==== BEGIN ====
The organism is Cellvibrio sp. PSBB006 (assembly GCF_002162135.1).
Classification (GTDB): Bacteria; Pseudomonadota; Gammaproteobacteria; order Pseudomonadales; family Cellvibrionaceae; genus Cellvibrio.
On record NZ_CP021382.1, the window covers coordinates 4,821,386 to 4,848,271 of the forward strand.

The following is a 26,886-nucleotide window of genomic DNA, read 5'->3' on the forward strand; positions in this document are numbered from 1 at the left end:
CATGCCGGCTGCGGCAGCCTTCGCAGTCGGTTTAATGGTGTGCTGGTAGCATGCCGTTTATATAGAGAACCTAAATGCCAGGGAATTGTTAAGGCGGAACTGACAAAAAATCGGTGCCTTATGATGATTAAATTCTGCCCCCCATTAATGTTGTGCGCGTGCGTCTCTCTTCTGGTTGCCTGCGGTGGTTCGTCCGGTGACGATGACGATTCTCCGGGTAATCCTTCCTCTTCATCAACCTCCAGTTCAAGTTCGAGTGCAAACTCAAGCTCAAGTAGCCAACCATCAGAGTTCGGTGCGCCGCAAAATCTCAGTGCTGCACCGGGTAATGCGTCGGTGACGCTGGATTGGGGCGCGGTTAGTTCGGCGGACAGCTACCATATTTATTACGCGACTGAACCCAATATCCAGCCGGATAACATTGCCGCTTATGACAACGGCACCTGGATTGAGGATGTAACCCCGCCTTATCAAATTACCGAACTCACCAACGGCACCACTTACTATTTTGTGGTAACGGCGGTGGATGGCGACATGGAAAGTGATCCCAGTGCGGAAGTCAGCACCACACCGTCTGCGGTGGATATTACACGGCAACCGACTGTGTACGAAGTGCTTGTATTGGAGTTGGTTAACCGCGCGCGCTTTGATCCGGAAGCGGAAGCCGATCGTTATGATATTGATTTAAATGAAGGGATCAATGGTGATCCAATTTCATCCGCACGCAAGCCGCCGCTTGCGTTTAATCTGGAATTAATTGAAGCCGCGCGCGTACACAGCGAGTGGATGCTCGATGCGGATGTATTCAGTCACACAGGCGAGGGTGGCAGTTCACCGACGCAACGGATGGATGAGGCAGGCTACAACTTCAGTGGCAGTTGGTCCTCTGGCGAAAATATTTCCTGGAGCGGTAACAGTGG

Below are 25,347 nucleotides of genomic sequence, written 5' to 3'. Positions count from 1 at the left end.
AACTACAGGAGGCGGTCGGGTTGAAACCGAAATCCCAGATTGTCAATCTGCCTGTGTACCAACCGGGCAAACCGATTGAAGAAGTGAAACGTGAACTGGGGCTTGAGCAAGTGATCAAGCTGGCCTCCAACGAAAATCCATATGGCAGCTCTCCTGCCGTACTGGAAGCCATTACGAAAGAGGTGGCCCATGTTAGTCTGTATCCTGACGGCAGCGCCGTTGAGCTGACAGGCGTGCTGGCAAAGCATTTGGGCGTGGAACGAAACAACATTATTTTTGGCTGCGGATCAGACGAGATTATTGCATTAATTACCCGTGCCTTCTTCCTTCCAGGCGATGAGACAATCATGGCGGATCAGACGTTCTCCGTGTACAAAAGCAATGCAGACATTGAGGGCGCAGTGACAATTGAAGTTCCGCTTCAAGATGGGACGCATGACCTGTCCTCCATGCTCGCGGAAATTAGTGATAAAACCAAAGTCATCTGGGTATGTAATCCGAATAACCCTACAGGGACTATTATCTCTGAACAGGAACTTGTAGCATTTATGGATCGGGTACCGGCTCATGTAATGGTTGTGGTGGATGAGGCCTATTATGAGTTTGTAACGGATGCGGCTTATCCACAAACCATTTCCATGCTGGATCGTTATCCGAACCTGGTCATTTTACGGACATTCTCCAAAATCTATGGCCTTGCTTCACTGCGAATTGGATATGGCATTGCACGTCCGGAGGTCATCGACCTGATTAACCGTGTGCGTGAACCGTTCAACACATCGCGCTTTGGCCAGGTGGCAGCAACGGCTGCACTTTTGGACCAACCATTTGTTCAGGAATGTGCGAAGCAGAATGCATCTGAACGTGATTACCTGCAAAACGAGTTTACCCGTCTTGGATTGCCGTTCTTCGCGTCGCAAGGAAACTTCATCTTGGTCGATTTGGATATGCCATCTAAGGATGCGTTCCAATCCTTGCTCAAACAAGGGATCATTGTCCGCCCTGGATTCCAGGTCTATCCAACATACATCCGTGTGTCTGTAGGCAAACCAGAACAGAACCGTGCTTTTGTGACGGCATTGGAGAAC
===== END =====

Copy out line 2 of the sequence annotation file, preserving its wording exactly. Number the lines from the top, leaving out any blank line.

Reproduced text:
Classification (GTDB): Bacteria; Pseudomonadota; Gammaproteobacteria; order Pseudomonadales; family Cellvibrionaceae; genus Cellvibrio.